Author: Ruel Hinaloc
WHEN you stand on the edge of the Red Deer River valley, just south of the town of Drumheller in Alberta, Canada, you stand on the edge of two different worlds. At eye level, in every direction, are the endless wheat fields of the Alberta prairies. But looking down the cliffs into the dry and barren valley, visitors can imagine another world far removed from their own the world of the dinosaurs.
In this valley, with its steep canyons of multicolored sedimentary rock layers, hundreds of dinosaur bones have been unearthed. Some people in this area call the barren canyon “the badlands.” But visitors, young and old alike, are filled with astonishment as they view the fossil legacy of some of the most amazing animals that ever lived on earth.
Before 1824, dinosaurs were unknown to man. In that year the bones of several kinds of fossilized reptiles were unearthed in England. British paleontologist Richard Owen called these animals Dinosauria, from the two Greek words deinos and sauros, meaning “terrible lizard.” The name remains in common use to this day, although while dinosaurs are reptiles, they are not lizards.
Since 1824, dinosaur fossils have been found on every continent. The fossil record, left in layers of sedimentary, or water-laid, rock, indicates that there was an extraordinary abundance and variety of dinosaur types at a time in earth’s history called the Age of Dinosaurs. Some made their home on land, while others lived in swamps. Some perhaps even lived in water, much like the present-day hippopotamus.
Large quantities of dinosaur remains including such nonskeletal evidence as tracks have been unearthed in the Great Central Plain of North America. The prairies of central Alberta have yielded many dinosaur remains, including nearly 500 complete skeletons. In the 1920’s, expeditions discovered dinosaur bones in the Gobi Desert of central Asia. In the 1940’s a Soviet expedition in Mongolia discovered a dinosaur skeleton some 40 feet [12 m] in length.
In 1986 Argentine scientists discovered the fossils of a plant-eating dinosaur in Antarctica. Until then, Antarctica had been the only major land area where dinosaur fossils had not been found. Just before that, an American researcher found dinosaur bones on the North Slope of Alaska. Throughout the last hundred years, deposits of dinosaur bones have been uncovered in so many places that it has become apparent that dinosaurs were widespread in the remote past.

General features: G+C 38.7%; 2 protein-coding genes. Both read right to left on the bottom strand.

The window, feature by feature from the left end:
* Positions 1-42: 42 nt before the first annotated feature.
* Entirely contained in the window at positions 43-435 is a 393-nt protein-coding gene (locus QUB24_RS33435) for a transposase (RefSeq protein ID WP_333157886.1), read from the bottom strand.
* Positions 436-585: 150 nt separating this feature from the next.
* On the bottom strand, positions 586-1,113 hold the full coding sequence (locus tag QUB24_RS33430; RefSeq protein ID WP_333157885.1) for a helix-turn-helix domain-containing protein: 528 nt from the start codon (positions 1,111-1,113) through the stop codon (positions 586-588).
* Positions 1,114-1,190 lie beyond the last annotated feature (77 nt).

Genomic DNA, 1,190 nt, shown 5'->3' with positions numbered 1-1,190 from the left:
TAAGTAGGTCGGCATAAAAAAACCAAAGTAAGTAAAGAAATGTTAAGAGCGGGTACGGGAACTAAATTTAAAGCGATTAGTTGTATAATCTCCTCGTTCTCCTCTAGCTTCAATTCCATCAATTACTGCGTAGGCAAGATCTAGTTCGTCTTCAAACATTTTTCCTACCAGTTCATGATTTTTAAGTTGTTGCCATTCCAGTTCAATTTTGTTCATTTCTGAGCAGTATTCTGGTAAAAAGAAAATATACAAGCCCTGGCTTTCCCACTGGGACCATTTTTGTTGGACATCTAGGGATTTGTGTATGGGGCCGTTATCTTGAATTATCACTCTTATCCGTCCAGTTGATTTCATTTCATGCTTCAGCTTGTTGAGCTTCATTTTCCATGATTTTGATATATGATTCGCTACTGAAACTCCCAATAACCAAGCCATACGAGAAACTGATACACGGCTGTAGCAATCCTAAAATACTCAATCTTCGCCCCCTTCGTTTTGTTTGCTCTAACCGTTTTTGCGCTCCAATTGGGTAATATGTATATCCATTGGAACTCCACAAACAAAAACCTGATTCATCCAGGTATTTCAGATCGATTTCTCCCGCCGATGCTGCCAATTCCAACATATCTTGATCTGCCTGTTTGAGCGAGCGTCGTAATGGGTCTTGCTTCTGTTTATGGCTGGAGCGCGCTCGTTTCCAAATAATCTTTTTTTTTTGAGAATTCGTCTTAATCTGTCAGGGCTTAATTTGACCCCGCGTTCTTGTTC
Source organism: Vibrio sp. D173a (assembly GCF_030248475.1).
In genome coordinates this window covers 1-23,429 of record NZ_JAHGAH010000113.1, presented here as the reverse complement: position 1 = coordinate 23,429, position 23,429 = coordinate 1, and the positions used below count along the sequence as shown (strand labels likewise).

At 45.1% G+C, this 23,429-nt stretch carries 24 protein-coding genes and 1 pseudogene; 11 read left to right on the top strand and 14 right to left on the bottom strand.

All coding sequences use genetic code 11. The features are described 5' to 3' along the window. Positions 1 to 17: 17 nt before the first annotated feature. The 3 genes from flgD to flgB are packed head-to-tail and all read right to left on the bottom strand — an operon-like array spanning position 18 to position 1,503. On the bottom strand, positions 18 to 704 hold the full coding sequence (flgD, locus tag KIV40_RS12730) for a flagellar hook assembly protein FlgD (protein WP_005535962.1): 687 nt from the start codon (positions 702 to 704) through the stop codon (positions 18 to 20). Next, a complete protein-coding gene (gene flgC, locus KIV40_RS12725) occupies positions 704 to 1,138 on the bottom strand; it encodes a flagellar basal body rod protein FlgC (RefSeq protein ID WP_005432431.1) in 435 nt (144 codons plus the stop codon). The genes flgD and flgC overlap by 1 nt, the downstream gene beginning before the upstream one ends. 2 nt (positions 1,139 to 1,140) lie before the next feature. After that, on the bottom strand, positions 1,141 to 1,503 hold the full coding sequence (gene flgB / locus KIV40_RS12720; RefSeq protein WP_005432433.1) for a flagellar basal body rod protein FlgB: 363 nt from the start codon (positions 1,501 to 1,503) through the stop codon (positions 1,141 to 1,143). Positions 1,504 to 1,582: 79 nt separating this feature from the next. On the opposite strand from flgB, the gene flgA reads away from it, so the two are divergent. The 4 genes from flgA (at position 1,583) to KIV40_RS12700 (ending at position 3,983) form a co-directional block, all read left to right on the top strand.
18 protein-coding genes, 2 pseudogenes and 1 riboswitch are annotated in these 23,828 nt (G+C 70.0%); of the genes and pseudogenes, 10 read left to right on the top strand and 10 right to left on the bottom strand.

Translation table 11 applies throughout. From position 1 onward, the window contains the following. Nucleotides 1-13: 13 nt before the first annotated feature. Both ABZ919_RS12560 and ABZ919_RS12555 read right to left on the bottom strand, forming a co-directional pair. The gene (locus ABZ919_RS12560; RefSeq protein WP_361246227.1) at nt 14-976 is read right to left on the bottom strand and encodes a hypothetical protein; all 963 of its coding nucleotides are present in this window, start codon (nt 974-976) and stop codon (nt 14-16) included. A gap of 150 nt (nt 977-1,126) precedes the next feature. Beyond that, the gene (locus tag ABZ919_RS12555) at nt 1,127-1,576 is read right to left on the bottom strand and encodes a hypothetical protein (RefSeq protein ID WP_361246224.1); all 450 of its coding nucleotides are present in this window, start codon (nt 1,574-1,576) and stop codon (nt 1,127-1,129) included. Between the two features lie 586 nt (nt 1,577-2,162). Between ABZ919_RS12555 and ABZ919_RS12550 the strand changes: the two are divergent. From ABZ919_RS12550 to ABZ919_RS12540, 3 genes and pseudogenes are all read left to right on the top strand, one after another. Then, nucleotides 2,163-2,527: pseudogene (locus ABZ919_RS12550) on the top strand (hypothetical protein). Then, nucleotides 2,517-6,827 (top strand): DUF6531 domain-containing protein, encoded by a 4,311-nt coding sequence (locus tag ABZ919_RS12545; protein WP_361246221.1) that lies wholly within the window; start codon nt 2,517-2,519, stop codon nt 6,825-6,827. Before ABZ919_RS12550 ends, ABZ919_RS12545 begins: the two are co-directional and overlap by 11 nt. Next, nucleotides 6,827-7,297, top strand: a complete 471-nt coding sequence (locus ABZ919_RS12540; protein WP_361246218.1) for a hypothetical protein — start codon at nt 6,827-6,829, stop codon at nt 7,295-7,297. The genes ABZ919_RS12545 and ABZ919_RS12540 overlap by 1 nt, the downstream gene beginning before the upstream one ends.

When Did They Live?
Dinosaurs played a dominant role in life on earth during their age. But then they came to an end. The rock layers containing human fossils consistently occur above those layers containing dinosaur fossils. Because of this, scientists generally conclude that humans came on the earthly scene later.
In this regard the book Palaeontology, by James Scott, states: “Even the earliest species of Homo sapiens (man) lived long after the disappearance of the dinosaurs . . . After tilting (through earth movement) has been allowed for, rocks containing fossil men consistently occur above those preserving the bones of the great dinosaur reptiles and it follows that the latter belong to an earlier age than the human remains.”
In the Red Deer River valley, there is a layer of sedimentary rock that contains dinosaur bones. Just above this, there is a purplish-brown layer that follows the contour of the hillside. On top of the purplish-brown layer is a layer of brownish siltstone containing fossils of subtropical ferns, indicating a hot climate. Above this, there are several layers of coal. Farther up the hillside are coarser-grained layers of earth. There are no dinosaur bones in any of the higher layers.
The book A Vanished World: The Dinosaurs of Western Canada states that “all of the 11 major kinds of dinosaurs . . . ceased to exist in the western interior at about the same time.” This, and the fact that human bones have not been found with dinosaur bones, is why most scientists conclude that the Age of Dinosaurs ended before humans came on the scene.
However, it should be noted that there are some who say that dinosaur bones and human bones are not found together because dinosaurs did not live in areas of human habitation. Such differing views demonstrate that the fossil record does not yield its secrets so easily and that no one on earth today really knows all the answers.
Scientists have concluded that east of the North American Rocky Mountains, a great shallow sea once existed. This sea was hundreds of miles wide, extending from the present Arctic Ocean to Mexico. Along the flat shoreline were lush, marshy forests. Fossils suggest that many types of dinosaurs flourished in this ecological setting. The edmontosaurus, a duck-billed dinosaur about 30 feet [9 m] long, apparently browsed in herds in cow fashion through the swamp. Well-preserved three-toed footprints and the fossilized contents of the stomach led paleontologists to this conclusion.
Other evidence suggests that some dinosaurs displayed social habits. They likely herded together, perhaps in groups of hundreds or more. Discovery of successive layers of nests and eggs in the same place indicates that some dinosaurs returned to the same nesting sites year after year. Skeletal remains of infant dinosaurs near the nests, states Scientific American, ‘strongly suggest sibling social behavior and also imply the possibility of parental attendance on the young after their hatching.’
The fossil evidence thus demonstrates that there were vast numbers and varieties of dinosaurs. But just what did they look like? Were they all fearsome, gigantic monsters “terrible lizards”? Why did they seem to disappear so suddenly?
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